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French claim success in Isis air raids

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French claim success in Isis air raids
Photo: AFP/ECPAD/EMA/ARMEE DE L'AIR
09:00 CEST+02:00
France's Chief of the Defense Staff Pierre de Villiers has claimed that air strikes on Thursday and Friday by French, US and allied aircraft "hurt" Islamic State forces.

The 12 air strikes in Iraq and six raids near the contested Syrian town of Kobane were confirmed by the US Central Command, which is overseeing the air war against the jihadists,

US-led warplanes -- including fighter jets and drones -- carried out three air raids southeast and west of the Mosul Dam in the north, destroying two vehicles and a mortar position, Central Command said in a statement.

Three strikes south of the Baiji oil refinery struck two small units and destroyed a vehicle, and two strikes near Baiji targeted an IS training camp, it said.

US military officials say Iraqi government forces are trying to roll back IS militants on the main route leading out of Baghdad north to Baiji but have been slowed in part by numerous roadside bombs planted by the militants.

Coalition aircraft also attacked the Sunni extremists near Fallujah, west of Baghdad, striking two small IS units and destroying three vehicles. And one raid near Zumar destroyed five buildings, Central Command said.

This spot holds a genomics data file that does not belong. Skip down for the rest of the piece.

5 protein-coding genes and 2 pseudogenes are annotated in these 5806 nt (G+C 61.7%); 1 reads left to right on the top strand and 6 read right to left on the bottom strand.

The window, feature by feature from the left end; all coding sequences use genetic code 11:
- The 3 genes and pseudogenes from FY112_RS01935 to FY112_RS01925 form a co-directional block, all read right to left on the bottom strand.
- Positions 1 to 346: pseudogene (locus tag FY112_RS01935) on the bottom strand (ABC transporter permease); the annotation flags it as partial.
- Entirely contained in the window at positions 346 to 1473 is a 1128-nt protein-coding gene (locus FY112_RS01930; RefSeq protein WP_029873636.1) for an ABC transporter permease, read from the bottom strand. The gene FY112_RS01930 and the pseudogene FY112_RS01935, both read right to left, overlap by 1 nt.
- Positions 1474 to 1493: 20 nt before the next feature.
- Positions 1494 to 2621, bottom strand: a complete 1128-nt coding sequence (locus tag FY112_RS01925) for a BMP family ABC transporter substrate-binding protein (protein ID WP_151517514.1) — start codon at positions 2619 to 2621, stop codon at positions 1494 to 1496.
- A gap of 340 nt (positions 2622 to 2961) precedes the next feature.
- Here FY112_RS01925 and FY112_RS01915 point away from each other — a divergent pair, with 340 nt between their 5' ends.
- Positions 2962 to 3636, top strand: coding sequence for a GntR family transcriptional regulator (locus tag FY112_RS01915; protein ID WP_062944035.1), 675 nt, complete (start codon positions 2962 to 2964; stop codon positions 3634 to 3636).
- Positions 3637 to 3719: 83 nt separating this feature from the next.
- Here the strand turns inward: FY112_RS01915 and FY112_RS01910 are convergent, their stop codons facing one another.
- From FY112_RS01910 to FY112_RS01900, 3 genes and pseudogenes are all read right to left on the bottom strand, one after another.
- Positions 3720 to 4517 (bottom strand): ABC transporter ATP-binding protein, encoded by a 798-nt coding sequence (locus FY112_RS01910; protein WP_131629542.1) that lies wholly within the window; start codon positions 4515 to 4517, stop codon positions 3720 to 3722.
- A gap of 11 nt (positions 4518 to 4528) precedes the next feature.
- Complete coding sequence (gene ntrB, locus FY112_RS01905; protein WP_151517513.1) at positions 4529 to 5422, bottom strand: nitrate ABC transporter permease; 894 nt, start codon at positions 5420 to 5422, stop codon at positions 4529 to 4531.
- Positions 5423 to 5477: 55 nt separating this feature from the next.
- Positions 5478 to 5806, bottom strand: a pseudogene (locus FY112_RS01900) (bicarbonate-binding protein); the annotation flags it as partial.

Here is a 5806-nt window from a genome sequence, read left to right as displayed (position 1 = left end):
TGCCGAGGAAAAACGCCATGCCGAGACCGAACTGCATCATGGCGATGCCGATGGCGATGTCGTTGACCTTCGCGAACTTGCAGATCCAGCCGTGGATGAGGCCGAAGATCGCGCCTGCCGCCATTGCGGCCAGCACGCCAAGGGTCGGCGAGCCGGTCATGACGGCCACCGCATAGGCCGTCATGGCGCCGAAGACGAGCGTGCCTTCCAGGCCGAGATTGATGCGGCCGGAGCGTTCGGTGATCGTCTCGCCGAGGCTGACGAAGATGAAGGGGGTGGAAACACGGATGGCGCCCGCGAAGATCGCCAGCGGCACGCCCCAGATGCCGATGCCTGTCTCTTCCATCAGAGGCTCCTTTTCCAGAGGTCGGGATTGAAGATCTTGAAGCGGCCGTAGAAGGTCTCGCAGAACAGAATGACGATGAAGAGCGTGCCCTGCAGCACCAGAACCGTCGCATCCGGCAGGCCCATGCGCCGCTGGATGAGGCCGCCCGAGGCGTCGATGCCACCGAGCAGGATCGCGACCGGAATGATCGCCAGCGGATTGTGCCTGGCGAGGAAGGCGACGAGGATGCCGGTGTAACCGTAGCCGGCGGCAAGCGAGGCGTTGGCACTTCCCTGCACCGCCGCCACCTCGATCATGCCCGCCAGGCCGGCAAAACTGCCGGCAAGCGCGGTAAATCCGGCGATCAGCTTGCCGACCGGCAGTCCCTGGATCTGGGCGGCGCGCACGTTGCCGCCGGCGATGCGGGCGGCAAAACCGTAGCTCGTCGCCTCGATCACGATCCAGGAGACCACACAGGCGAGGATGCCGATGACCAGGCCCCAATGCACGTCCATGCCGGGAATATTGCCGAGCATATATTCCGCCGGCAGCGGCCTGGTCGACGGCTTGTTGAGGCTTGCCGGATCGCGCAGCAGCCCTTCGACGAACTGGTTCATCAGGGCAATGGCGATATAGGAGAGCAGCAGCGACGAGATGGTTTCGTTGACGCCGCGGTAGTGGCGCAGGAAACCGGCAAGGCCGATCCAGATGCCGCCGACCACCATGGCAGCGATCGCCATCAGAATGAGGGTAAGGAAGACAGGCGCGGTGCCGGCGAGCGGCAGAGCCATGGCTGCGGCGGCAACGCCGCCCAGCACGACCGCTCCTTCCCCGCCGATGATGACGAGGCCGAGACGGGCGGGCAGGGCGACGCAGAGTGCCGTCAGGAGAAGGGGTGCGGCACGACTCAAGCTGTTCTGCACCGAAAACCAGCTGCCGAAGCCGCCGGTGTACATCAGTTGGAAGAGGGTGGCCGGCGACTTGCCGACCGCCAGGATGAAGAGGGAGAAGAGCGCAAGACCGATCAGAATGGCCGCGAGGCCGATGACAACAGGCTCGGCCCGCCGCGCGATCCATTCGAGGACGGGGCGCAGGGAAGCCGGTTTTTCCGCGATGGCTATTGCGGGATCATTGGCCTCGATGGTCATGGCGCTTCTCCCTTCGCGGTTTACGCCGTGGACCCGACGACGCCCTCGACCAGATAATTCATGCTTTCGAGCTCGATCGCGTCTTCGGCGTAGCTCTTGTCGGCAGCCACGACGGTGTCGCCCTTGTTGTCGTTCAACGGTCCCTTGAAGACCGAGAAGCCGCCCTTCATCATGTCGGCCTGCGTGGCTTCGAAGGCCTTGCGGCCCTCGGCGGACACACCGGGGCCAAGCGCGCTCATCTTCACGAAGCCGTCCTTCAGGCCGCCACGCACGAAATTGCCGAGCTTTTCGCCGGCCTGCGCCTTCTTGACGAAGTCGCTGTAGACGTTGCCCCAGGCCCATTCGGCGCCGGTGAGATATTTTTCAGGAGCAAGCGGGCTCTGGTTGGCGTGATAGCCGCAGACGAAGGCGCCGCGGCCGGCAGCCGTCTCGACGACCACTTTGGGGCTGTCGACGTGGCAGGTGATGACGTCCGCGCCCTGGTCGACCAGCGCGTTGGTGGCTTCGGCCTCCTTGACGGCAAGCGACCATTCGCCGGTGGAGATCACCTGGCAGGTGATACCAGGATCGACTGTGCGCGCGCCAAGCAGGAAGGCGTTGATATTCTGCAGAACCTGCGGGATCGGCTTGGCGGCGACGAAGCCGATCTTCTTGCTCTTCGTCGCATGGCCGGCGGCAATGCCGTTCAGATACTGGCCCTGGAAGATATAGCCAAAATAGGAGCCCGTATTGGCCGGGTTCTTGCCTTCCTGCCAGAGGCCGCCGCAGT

Referring to the overnight bombing, France said the air raids were a "success."

"I think it's safe to say we hurt them last night. The operation is a success," France's Chief of the Defense Staff Pierre de Villiers told Europe 1 radio.

French Rafale fighter jets took part in the operation, which destroyed buildings in which IS militants "produced their traps, their bombs, their weapons to attack Iraqi forces," he said.

In Syria, US bomber planes renewed air raids on IS jihadists near the border town of Kobane, with six strikes targeting the militants.

US defense officials told reporters on Thursday that an IS offensive had stalled around Kobane, and that Kurdish defenders -- backed by a flurry of air strikes -- were no longer on the brink of defeat.

Overall, US and allied aircraft have flown nearly 6,600 sorties in Iraq and Syria and dropped more than 1,700 bombs since the air war began in August, Central Command said Thursday.

The air strikes have helped Kurdish militia defending the embattled Syrian border town of Kobane to hold out against the more heavily armed jihadists but have not stopped IS making new gains in parts of Iraq.

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